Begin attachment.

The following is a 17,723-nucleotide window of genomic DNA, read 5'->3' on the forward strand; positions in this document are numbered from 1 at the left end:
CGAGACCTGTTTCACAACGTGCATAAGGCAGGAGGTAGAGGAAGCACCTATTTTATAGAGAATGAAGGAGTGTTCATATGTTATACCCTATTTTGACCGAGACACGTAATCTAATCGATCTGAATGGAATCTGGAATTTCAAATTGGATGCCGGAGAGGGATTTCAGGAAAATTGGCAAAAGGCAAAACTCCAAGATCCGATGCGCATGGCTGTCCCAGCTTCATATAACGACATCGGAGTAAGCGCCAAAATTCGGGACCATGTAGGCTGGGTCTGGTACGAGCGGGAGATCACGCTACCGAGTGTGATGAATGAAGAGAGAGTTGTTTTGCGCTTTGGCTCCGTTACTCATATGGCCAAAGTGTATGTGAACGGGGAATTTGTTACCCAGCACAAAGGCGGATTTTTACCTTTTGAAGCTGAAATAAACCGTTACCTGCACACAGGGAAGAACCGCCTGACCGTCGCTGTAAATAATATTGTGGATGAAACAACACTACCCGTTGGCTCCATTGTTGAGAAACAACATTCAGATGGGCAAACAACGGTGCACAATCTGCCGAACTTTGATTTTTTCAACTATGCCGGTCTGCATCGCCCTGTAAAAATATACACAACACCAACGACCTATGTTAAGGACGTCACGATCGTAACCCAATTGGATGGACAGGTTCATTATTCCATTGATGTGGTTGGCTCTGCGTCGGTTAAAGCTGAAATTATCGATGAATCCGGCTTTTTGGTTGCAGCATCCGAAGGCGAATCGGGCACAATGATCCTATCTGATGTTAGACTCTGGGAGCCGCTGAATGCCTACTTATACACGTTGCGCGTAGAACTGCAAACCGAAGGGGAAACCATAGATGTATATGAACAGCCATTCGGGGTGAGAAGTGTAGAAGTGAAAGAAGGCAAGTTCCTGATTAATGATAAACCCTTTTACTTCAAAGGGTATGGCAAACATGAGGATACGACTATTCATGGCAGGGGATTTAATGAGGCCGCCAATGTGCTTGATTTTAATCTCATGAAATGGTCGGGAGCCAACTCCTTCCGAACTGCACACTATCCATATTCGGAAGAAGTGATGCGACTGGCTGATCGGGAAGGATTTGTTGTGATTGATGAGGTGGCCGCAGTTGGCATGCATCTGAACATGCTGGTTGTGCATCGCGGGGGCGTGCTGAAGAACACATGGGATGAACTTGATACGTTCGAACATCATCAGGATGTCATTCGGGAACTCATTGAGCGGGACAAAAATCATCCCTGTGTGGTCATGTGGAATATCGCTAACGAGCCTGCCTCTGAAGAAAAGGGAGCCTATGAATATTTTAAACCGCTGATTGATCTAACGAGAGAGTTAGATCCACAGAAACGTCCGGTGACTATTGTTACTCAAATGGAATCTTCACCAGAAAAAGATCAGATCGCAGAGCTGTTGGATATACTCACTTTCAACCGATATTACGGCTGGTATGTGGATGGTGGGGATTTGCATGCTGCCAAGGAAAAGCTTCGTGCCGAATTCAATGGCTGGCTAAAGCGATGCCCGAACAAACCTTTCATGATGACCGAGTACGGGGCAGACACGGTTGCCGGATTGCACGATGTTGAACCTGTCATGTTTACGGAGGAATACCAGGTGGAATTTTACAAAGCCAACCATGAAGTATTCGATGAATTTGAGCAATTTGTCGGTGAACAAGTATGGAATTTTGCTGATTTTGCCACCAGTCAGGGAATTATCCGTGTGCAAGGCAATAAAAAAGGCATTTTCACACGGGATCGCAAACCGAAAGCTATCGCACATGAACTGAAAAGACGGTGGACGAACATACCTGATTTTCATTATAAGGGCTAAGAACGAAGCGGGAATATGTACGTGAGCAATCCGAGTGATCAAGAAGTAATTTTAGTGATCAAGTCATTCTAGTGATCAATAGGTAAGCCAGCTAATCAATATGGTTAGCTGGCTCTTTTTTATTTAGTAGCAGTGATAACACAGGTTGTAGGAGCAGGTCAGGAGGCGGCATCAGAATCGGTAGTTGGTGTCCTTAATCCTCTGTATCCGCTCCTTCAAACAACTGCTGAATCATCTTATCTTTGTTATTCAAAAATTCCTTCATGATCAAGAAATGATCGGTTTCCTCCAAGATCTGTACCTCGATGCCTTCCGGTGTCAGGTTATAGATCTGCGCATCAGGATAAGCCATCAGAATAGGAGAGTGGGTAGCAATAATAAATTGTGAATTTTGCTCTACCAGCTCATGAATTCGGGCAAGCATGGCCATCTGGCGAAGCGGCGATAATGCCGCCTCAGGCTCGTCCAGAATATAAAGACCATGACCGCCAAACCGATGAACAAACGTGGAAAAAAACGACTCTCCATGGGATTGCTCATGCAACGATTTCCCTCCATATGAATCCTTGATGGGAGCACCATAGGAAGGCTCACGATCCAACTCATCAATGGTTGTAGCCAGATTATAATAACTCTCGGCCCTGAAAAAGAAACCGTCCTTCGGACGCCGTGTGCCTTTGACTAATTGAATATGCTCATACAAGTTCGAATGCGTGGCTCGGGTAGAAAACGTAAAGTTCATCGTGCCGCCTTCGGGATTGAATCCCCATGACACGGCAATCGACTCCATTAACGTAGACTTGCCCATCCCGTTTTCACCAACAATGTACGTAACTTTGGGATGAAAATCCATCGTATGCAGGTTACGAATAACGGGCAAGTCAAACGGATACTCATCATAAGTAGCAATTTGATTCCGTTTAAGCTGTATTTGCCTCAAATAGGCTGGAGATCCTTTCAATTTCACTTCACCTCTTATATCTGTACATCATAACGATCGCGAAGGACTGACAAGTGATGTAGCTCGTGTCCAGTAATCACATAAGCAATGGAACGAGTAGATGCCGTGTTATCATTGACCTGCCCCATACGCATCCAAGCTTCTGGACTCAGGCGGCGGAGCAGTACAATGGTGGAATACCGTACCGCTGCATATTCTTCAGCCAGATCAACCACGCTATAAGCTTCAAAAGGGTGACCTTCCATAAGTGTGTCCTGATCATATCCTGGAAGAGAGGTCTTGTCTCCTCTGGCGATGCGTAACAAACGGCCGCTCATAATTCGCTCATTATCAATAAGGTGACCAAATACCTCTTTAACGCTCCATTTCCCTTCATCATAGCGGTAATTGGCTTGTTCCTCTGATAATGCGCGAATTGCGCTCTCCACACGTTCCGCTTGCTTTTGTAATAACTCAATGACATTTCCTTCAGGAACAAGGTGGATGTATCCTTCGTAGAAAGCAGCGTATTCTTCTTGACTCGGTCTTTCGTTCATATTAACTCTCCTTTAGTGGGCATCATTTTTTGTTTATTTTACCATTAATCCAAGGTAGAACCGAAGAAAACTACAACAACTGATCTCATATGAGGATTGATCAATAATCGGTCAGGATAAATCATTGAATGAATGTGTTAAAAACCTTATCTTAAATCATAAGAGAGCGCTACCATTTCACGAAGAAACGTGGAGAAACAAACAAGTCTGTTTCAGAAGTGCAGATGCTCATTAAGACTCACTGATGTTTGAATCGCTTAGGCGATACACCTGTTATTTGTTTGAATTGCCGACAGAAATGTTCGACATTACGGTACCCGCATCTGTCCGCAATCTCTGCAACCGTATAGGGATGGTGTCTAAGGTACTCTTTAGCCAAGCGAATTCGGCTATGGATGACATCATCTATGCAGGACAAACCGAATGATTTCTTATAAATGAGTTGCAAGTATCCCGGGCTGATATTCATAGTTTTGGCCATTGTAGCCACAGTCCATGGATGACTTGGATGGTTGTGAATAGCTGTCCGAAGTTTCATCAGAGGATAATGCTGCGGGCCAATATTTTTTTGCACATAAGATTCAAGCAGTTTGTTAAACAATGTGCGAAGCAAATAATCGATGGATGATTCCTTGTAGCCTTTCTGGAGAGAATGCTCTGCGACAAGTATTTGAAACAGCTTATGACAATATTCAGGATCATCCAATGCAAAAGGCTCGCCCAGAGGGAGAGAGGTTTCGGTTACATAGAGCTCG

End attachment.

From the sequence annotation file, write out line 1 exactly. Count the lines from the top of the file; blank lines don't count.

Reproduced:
The following is a 17,723-nucleotide window of genomic DNA, read 5'->3' on the forward strand; positions in this document are numbered from 1 at the left end: